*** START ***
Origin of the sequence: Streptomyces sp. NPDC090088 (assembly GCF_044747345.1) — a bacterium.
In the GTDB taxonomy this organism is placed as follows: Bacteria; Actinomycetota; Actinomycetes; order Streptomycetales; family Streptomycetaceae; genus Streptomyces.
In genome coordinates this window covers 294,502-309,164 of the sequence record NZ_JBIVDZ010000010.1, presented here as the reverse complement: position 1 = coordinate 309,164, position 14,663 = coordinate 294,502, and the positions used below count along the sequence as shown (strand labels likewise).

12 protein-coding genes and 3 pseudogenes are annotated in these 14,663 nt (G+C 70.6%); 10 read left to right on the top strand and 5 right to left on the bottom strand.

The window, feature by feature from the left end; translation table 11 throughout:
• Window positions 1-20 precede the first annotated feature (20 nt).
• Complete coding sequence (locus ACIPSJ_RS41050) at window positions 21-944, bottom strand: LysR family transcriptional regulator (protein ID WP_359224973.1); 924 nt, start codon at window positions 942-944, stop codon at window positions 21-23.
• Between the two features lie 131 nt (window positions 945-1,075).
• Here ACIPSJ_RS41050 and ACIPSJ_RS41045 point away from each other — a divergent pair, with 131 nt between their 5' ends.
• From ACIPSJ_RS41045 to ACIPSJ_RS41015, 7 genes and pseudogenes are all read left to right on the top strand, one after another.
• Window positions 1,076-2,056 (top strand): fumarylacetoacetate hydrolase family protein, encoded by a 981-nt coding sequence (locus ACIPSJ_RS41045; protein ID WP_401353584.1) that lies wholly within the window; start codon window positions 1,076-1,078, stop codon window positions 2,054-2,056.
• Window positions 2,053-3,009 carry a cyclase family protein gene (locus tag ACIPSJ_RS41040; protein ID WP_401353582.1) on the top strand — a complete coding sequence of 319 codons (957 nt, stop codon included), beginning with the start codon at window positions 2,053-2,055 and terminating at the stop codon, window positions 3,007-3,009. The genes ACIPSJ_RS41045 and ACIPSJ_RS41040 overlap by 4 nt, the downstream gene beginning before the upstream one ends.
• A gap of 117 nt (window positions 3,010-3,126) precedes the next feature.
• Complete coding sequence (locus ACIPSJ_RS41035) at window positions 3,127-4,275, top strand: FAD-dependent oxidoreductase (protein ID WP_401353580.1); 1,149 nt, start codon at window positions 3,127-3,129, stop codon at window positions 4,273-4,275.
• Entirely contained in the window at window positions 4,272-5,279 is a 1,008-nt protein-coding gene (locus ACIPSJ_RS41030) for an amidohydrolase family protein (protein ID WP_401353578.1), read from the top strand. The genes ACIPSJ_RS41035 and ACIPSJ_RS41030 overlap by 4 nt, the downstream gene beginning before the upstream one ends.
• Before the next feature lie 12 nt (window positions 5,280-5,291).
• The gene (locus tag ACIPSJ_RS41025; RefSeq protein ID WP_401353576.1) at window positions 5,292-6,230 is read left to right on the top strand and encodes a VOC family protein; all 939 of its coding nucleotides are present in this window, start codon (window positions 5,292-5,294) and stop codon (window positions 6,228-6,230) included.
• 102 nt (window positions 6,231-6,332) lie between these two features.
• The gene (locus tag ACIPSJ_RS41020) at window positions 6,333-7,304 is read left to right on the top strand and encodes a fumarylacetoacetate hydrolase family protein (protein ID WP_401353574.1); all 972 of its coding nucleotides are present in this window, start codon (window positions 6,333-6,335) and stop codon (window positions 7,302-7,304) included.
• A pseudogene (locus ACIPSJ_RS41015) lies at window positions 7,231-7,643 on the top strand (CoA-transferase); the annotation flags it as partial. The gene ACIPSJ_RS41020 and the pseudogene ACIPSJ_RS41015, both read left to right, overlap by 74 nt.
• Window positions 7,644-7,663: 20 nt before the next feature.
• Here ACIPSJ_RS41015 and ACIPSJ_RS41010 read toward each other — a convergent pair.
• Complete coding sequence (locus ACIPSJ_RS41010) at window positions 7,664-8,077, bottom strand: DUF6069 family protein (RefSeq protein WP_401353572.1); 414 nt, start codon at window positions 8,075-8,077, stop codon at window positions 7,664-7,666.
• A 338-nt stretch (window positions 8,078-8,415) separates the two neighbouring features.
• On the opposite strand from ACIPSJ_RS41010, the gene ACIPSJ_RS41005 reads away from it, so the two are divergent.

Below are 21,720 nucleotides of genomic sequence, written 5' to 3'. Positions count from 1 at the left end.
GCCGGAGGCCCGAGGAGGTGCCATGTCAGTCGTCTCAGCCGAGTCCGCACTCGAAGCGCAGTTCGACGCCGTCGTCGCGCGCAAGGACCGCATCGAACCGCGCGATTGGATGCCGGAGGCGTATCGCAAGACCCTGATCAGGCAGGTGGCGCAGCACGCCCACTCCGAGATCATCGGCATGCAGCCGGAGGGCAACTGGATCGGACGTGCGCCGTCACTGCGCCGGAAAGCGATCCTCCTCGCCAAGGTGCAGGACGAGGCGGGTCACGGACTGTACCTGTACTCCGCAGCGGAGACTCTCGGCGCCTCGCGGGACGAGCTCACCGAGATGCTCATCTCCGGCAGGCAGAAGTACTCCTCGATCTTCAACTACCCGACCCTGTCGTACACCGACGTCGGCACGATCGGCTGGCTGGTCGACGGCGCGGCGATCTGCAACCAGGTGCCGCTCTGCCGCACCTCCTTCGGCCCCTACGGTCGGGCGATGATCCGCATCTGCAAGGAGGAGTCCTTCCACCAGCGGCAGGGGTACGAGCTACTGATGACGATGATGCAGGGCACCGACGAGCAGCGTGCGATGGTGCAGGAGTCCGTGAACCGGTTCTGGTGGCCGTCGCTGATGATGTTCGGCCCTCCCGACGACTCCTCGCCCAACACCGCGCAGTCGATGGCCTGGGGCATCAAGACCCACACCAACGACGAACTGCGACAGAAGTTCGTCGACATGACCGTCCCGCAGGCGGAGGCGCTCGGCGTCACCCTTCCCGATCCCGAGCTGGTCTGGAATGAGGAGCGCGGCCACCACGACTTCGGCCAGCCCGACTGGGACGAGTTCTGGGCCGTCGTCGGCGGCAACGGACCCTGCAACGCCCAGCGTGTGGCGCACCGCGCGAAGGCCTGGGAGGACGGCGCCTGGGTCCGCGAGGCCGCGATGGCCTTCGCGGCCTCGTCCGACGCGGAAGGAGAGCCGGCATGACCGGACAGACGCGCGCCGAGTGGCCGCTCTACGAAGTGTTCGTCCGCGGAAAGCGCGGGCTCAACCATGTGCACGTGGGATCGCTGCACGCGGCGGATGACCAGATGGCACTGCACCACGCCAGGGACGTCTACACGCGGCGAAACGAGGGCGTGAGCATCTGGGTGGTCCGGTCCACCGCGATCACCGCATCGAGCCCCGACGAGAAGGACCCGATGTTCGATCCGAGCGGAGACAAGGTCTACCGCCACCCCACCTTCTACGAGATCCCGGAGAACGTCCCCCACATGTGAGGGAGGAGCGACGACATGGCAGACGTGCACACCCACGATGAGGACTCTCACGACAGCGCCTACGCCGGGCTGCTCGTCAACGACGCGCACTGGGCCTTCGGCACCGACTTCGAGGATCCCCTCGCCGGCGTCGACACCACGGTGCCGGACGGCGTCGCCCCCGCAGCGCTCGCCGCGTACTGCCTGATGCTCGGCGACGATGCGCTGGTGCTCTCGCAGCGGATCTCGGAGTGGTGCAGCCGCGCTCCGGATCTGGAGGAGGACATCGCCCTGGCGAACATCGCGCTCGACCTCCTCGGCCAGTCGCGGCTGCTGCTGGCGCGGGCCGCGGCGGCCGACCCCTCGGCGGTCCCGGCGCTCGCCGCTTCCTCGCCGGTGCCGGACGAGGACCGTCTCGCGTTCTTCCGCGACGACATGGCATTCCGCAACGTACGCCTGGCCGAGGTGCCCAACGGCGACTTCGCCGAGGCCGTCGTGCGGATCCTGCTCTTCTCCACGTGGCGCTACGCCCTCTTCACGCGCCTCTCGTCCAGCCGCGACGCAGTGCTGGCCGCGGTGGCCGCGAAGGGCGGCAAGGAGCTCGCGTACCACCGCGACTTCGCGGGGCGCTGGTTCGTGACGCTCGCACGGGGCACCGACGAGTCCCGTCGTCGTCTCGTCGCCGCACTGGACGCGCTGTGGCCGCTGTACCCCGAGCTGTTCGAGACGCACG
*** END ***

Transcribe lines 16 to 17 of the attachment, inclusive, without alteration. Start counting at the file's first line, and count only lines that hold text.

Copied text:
• Before the next feature lie 12 nt (window positions 5,280-5,291).
• The gene (locus tag ACIPSJ_RS41025; RefSeq protein ID WP_401353576.1) at window positions 5,292-6,230 is read left to right on the top strand and encodes a VOC family protein; all 939 of its coding nucleotides are present in this window, start codon (window positions 5,292-5,294) and stop codon (window positions 6,228-6,230) included.